Incomplete Thought: Why Security Doesn’t Scale…Yet.

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There are lots of reasons one might use to illustrate why operationalizing security — both from the human and technology perspectives — doesn’t scale.

I’ve painted numerous pictures highlighting the cyclical nature of technology transitions, the supply/demand curve related to threats, vulnerabilities, technology and compensating controls and even relevant anecdotes involving the intersection of Moore’s and Metcalfe’s laws.  This really was a central theme in my Cloudinomicon presentation; “idempotent infrastructure, building survivable systems and bringing sexy back to information centricity.”

Here are some other examples of things I’ve written about in this realm.

Batting around how public “commodity” cloud solutions forces us to re-evaluate how, where, why and who “does” security was an interesting journey.  Ultimately, it comes down to architecture and poking at the sanctity of models hinged on an operational premise that may or may not be as relevant as it used to be.

However, I think the most poignant and yet potentially obvious answer to the “why doesn’t security scale?” question is the fact that security products, by design, don’t scale because they have not been created to allow for automation across almost every aspect of their architecture.

Automation and the interfaces (read: APIs) by which security products ought to be provisioned, orchestrated, and deployed are simply lacking in most security products.

Yes, there exist security products that are distributed but they are still managed, provisioned and deployed manually — generally using a management hub-spoke model that doesn’t lend itself to automated “anything” that does not otherwise rely upon bubble-gum and bailing wire scripting…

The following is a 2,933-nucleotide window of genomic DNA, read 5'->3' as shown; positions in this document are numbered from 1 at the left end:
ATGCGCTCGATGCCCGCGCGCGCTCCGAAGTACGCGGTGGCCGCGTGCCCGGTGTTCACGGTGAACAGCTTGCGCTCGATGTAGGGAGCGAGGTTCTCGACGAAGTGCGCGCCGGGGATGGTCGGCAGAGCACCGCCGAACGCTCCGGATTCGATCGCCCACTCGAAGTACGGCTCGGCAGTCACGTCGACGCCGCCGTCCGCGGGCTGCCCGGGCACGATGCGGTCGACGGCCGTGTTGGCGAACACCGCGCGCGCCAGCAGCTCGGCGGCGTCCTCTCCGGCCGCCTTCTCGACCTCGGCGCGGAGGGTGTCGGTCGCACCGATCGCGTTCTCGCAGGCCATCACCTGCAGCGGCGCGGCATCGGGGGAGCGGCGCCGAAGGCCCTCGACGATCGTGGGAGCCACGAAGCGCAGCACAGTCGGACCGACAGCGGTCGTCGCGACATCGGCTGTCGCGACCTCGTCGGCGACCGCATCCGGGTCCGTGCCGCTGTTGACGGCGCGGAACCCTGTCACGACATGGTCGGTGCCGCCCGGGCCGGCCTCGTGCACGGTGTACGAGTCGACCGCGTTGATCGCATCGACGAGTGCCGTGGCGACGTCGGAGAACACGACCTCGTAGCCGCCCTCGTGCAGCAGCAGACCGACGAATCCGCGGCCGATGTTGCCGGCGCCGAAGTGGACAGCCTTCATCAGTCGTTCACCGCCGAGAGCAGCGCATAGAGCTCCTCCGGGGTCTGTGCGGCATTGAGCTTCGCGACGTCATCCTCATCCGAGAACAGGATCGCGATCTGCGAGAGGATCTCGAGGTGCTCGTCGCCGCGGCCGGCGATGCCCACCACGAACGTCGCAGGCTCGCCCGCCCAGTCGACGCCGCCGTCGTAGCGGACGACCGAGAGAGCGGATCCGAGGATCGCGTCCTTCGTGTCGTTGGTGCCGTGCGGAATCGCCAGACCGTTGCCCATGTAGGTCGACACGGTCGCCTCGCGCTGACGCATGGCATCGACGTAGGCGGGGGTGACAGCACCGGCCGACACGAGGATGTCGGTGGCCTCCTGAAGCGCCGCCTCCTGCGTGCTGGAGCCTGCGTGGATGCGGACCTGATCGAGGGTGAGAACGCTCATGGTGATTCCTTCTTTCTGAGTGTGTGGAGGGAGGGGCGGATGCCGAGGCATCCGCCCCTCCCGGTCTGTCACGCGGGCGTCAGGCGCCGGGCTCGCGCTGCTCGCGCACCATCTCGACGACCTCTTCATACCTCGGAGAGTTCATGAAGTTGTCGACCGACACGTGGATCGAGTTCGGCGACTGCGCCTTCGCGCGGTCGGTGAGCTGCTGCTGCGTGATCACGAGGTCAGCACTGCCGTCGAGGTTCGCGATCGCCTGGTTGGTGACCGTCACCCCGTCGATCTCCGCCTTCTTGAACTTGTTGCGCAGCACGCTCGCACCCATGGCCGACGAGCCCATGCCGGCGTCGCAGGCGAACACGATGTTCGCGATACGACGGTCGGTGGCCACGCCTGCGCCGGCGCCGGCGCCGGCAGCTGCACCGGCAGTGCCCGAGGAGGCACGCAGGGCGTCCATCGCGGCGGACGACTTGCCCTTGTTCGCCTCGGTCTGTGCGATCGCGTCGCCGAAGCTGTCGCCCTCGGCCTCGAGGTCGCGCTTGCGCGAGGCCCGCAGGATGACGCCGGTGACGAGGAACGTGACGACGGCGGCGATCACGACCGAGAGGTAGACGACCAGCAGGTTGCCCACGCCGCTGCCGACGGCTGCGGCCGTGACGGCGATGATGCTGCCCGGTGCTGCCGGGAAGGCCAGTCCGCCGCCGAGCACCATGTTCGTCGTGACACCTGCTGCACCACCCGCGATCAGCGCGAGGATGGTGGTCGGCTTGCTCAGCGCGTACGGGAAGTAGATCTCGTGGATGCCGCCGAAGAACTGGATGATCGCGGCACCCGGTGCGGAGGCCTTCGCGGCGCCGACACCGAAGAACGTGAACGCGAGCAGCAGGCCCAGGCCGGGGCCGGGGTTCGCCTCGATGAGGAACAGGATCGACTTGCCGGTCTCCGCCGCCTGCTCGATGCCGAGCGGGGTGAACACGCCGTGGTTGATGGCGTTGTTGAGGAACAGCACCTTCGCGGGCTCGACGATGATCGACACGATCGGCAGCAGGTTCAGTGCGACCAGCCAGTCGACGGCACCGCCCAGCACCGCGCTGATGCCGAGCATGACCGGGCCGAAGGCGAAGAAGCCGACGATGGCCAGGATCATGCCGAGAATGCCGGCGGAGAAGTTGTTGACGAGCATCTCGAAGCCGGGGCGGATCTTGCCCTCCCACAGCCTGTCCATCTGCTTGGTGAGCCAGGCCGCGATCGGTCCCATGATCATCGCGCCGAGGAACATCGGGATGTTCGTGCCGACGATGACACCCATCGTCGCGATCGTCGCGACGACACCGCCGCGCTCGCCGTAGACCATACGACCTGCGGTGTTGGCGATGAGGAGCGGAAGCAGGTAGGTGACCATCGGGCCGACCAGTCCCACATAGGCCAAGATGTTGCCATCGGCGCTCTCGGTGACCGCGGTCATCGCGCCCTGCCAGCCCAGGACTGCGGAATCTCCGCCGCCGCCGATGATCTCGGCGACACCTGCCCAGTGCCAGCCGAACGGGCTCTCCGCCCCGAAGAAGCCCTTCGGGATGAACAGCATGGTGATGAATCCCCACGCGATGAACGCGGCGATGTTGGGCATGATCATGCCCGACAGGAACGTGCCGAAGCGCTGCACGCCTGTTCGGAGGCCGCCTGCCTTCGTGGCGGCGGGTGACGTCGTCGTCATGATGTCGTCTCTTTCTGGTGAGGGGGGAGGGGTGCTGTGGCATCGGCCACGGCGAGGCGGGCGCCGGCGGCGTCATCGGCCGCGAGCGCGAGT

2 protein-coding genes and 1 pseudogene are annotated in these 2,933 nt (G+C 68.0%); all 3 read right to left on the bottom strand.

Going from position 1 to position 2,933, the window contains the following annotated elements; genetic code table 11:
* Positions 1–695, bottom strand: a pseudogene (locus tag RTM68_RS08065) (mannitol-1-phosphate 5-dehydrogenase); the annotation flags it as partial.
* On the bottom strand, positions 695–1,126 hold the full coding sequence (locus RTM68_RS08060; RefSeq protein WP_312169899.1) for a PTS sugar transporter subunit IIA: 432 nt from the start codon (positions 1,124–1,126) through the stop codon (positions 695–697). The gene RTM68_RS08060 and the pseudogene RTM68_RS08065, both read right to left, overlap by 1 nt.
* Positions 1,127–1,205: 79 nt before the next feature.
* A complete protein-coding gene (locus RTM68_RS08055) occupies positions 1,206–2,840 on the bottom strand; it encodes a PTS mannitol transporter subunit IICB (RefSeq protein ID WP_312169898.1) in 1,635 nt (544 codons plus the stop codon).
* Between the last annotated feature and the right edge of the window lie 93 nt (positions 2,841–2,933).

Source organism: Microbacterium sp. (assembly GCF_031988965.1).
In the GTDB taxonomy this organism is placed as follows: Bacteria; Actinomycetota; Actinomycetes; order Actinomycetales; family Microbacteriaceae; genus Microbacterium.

Sure, we’ve had things like SNMP as a “standard interface” for “management” for a long while ;)  We’ve had common ways of describing threats and vulnerabilities.  Recently we’ve seen the emergence of XML-based APIs emerge as a function of the latest generation of (mostly virtualized) firewall technologies, but most products still rely upon stand-alone GUIs, CLIs, element managers and a meat cloud of operators to push the go button (or reconfigure.)

Really annoying.

Alongside the lack of standard API-based management planes, control planes are largely proprietary and the output for correlated event-driven telemetry at all layers of the stack is equally lacking.  Of course the applications and security layers that run atop infrastructure are still largely discrete thus making the problem more difficult.

The good news is that virtualization in the enterprise and the emergence of the cultural and operational models predicated upon automation are starting to influence product roadmaps in ways that will positively affect the problem space described above but we’ve got a long haul as we make this transition.

Security vendors are starting to realize that they must retool many of their technology roadmaps to deal with the impact of dynamism and automation.  Some, not all, are discovering painfully the fact that simply creating a virtualized version of a physical appliance doesn’t make it a virtual security solution (or cloud security solution) in the same way that moving an application directly to cloud doesn’t necessarily make it a “cloud application.”

In the same way that one must often re-write or specifically design applications “designed” for cloud, we have to do the same for security.  Arguably there are things that can and should be preserved; the examples of the basic underpinnings such as firewalls that at their core don’t need to change but their “packaging” does.

I’m privy to lots of the underlying mechanics of these activities — from open source to highly-proprietary — and I’m heartened by the fact that we’re beginning to make progress.  We shouldn’t have to make a distinction between crafting and deploying security policies in physical or virtual environments.  We shouldn’t be held hostage by the separation of application logic from the underlying platforms.

In the long term, I’m optimistic we won’t have to.


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  1. January 17th, 2011 at 11:48 | #1


    another reason why security doesn't scale is the base rate fallacy. Unless security controls were almost false positive/ false negative free the errors sum up to a point where operations are simply unmanageable. That certainly require new paradigms, as controls subject to FP/FN rates, even small ones, will never scale properly.

  1. January 11th, 2011 at 16:05 | #1
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